The roll out of antiretroviral therapy (ART) to the millions of persons with HIV/AIDS in resource-limited settings represents one of the largest public health interventions ever undertaken.1–4 As the process accelerates, evaluating outcomes among treated patients is vital to understanding the impact of treatment programs and to acquire evidence to improve future strategies. A critical barrier, however, has emerged in the evaluation of outcomes in the form of the substantial fraction of patients defaulting, or becoming lost, from care. Specifically, between 15% and 40% are lost within the first year of ART.1,3,5,6 Without an understanding of why patients become lost or what their subsequent outcomes are, an accurate picture of the impact of the global ART scale-up is impossible.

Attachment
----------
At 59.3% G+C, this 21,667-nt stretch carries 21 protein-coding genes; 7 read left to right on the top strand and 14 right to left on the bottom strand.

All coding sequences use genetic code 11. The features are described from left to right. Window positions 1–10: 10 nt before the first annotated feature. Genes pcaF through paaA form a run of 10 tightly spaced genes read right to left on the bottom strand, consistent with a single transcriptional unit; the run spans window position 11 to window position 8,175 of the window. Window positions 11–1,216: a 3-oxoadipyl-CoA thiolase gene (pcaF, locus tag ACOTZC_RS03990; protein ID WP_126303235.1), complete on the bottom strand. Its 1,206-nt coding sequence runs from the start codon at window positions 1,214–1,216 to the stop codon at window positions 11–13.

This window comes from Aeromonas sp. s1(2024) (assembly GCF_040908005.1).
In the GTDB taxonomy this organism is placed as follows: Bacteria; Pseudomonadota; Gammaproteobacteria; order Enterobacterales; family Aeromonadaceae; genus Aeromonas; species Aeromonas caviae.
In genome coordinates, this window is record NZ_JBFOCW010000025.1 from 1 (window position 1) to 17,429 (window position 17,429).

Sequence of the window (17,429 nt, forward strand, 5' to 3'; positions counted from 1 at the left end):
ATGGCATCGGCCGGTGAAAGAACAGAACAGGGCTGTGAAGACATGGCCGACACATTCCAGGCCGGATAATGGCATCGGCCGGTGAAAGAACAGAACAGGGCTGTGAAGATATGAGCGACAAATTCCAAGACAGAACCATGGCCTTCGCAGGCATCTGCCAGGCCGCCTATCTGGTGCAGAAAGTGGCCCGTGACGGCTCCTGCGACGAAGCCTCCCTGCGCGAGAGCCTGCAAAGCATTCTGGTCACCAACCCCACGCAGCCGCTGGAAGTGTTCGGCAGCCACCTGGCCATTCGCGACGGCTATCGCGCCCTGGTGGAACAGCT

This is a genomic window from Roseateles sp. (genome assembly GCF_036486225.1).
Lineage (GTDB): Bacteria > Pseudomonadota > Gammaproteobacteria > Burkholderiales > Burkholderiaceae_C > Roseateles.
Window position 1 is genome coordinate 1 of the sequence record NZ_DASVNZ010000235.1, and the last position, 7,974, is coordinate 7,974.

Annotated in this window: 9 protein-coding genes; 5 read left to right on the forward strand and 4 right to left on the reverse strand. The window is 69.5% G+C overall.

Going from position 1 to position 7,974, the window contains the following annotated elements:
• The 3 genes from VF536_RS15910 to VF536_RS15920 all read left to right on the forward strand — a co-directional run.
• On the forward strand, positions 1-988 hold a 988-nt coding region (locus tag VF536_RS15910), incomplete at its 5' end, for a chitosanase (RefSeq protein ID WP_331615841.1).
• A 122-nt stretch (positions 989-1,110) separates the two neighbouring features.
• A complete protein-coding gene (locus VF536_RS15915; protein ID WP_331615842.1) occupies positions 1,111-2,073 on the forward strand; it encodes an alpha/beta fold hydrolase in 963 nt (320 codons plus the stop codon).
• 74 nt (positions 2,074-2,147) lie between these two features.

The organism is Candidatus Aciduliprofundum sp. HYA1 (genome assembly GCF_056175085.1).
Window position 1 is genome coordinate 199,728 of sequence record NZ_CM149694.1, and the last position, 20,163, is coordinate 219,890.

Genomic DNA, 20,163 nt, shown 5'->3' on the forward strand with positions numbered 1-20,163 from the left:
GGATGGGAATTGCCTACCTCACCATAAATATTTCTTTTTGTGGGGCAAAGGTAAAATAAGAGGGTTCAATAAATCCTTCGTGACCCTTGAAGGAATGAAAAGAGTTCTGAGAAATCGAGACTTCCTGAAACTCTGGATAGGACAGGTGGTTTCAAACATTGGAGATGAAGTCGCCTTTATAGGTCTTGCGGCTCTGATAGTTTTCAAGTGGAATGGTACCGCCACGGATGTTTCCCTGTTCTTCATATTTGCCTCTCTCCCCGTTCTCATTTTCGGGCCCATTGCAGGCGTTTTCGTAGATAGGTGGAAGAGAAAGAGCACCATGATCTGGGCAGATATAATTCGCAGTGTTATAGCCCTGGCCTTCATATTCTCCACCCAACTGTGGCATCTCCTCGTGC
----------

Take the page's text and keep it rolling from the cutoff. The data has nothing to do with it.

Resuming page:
Whereas determining mortality among those lost to follow-up in ART programs has received most of the immediate attention,7–9 a number of other aspects of these patients also require better understanding. First, knowledge of the reasons for loss is critical to design retention interventions. To date, reasons have been ascertained mostly by epidemiologic analyses evaluating factors associated with absence from clinic10; direct interview of lost patients for their actual reasons has rarely been employed.11 Second, the full spectrum of outcomes among patients who do not return to care has not been described. It has become increasingly common to combine losses with deaths as an end point in research and program evaluation under the assumption that all losses represent adverse events (i.e., deaths or patients who stop ART and are at high risk for death).12–14 This neglects potentially favorable outcomes such as transfers to closer treatment centers that are inevitable in the setting of rapid scale-up. Third, determinants of deaths among those lost to follow-up have not been identified. Understanding which patients have the most precipitous clinical declines after becoming lost can inform the timing and targeting of finding those at greatest risk.